Go to contents

Worst-ever ransomware

Posted May. 15, 2017 07:19,   

Updated May. 15, 2017 07:34


British National Health Service hospital employees were attacked online Saturday. They were unable to open their emails, while their medical and patient protection system failed one by one. A blackmail appeared on the screen, threatening the users will never gain access to their files after a week if they fail to send 300 dollars-worth bitcoins (virtual currency) each within four days. The British daily Guardian reported that there was a mass relocation of patients as 48 hospitals stopped emergency treatments.

As the name goes, the compound "ransome (hostage price)" and "ware (product)" is a form of "cyber hostage" where hackers take data as hostage and demand money. Appeared for the first time in 2005, the online crime evolved into various forms. In recent days, around 100 nations were attacked 75,000 times in just a day, and Korea was not an exception as well. Europol (European Police Force) also announced the recent development as "historically unprecedented."

The mastermind behind this ransomware is 33-year-old Russian hacker Evgeniy Mikhailovich Bogachev. Known as the most notorious and dangerous hacker in history, he is on the wanted list at 3 million dollars. In 2014, the U.S. Department of Justice announced that Bogachev led a team of multinational hackers from 12 nations, and stole a total of 100 million dollars from online accounts.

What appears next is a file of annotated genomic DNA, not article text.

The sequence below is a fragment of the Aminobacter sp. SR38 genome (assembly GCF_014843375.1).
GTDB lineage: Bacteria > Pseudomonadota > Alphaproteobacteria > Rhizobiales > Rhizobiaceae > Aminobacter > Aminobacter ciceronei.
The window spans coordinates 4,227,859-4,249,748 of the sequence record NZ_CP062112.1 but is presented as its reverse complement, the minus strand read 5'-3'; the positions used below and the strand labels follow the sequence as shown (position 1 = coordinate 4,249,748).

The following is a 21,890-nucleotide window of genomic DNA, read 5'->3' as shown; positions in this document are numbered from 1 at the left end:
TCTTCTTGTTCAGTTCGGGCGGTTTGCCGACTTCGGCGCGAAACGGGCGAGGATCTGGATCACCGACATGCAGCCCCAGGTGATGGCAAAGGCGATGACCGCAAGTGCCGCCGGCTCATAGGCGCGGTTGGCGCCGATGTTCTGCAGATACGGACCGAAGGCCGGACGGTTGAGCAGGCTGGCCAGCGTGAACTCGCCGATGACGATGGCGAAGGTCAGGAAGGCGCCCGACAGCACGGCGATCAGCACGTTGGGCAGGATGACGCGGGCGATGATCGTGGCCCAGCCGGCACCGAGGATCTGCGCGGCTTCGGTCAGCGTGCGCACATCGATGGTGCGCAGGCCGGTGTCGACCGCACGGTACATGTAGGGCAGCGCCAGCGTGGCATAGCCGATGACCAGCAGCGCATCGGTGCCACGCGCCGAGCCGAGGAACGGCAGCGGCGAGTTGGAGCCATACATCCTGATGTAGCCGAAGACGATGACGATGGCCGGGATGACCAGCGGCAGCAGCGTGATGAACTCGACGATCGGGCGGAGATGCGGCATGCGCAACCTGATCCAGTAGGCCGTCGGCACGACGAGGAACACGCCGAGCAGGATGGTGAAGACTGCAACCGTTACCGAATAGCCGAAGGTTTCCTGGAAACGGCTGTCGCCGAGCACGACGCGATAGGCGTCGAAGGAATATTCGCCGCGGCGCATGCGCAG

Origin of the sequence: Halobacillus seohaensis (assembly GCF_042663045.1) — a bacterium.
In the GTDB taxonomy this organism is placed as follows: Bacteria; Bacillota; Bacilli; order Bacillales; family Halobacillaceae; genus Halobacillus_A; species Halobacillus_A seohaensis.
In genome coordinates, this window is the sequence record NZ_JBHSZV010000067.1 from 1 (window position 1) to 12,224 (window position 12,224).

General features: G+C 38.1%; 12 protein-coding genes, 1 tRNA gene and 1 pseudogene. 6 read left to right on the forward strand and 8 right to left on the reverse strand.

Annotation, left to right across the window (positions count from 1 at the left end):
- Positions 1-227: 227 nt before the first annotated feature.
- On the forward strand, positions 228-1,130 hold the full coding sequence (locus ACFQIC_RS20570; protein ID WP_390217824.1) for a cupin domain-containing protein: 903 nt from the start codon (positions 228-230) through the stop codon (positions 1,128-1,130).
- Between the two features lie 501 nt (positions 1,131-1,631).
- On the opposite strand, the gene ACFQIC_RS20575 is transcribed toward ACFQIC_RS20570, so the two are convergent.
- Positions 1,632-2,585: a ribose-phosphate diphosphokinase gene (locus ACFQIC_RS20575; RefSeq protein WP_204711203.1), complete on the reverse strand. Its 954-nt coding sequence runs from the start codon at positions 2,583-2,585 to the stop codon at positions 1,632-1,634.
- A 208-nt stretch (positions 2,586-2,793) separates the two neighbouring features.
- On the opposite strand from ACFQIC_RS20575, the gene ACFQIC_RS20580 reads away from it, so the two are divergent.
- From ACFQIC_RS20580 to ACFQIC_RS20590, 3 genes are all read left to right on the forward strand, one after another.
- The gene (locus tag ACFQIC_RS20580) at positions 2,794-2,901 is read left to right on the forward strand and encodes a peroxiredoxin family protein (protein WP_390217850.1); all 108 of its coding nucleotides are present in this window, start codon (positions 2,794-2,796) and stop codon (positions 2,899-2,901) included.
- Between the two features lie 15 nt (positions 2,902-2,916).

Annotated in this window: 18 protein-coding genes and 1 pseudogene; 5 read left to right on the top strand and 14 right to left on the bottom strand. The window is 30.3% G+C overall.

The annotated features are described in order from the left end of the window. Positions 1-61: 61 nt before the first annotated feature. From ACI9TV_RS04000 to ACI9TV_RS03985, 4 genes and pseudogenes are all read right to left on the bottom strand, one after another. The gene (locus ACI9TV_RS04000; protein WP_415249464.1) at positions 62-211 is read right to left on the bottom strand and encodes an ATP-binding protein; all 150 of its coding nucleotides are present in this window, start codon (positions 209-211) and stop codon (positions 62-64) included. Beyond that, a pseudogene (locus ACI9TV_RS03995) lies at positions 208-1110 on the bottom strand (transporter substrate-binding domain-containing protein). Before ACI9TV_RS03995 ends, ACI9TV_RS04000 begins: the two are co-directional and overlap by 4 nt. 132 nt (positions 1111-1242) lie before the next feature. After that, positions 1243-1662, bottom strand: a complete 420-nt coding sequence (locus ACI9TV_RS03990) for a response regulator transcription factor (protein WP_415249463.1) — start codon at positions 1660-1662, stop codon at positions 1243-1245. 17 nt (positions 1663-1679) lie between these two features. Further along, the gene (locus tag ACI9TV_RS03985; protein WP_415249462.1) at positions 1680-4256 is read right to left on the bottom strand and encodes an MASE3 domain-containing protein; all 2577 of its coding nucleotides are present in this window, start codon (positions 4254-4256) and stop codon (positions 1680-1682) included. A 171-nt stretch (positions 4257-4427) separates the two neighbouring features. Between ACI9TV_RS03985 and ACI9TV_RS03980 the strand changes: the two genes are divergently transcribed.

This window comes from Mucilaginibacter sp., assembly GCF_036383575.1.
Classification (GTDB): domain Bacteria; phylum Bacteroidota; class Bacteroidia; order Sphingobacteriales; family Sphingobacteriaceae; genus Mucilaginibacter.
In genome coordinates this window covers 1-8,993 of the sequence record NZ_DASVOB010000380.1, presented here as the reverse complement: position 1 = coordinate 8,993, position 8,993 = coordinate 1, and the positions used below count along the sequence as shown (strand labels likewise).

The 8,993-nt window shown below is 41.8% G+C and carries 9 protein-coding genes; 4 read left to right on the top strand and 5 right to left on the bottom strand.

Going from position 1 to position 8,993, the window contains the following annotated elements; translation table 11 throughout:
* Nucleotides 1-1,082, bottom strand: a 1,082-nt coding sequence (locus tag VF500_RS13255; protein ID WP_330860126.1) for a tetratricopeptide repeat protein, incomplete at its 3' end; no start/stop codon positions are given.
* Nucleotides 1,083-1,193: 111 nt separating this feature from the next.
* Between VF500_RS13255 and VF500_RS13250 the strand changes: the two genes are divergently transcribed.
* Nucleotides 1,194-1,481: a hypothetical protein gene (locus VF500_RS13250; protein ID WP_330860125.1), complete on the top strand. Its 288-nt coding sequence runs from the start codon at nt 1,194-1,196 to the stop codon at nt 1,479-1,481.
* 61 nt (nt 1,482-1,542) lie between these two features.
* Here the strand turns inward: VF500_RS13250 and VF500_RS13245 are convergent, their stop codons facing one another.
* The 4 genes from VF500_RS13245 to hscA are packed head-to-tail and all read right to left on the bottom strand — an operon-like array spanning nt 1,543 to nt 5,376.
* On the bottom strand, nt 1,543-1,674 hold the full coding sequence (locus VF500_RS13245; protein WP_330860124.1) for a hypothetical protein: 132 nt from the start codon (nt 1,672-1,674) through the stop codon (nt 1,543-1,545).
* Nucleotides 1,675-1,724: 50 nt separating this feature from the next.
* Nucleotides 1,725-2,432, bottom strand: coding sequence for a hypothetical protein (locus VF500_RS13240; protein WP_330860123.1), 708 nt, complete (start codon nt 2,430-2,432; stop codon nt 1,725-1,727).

According to the global security service provider Symantec, the number of ransomware attacks have increased by 36 percent year-on-year, demanding an average of 1,077 dollars. Even if victims pay ransom money, there is no guarantee whatsoever if they can retrieve their data.

Ransomware is a vivid example of how the cybercrime backed by anonymity and cross-borderness, along with hard-to-trace virtual money can threaten our daily lives in this hyper-interconnected world. To this end, many advanced nations have been running anti-cybercrime organizations comprised of experts in the private, public, and military sectors since a few years ago.

U.S. Cyber Command protects not only defence, but also private sectors as well, while Japanese National Cyber Security Center directed by the prime minister oversees the entire private, public and military sectors. In Korea, however, that function is dispersed among the National Intelligence Service, the Ministry of Science, ICT and Future Planning, and the Ministry of Defense. Now is the time to consolidate national security efforts by integrating the currently dispersed functions led by the chief of the Office of National Security or the NIS.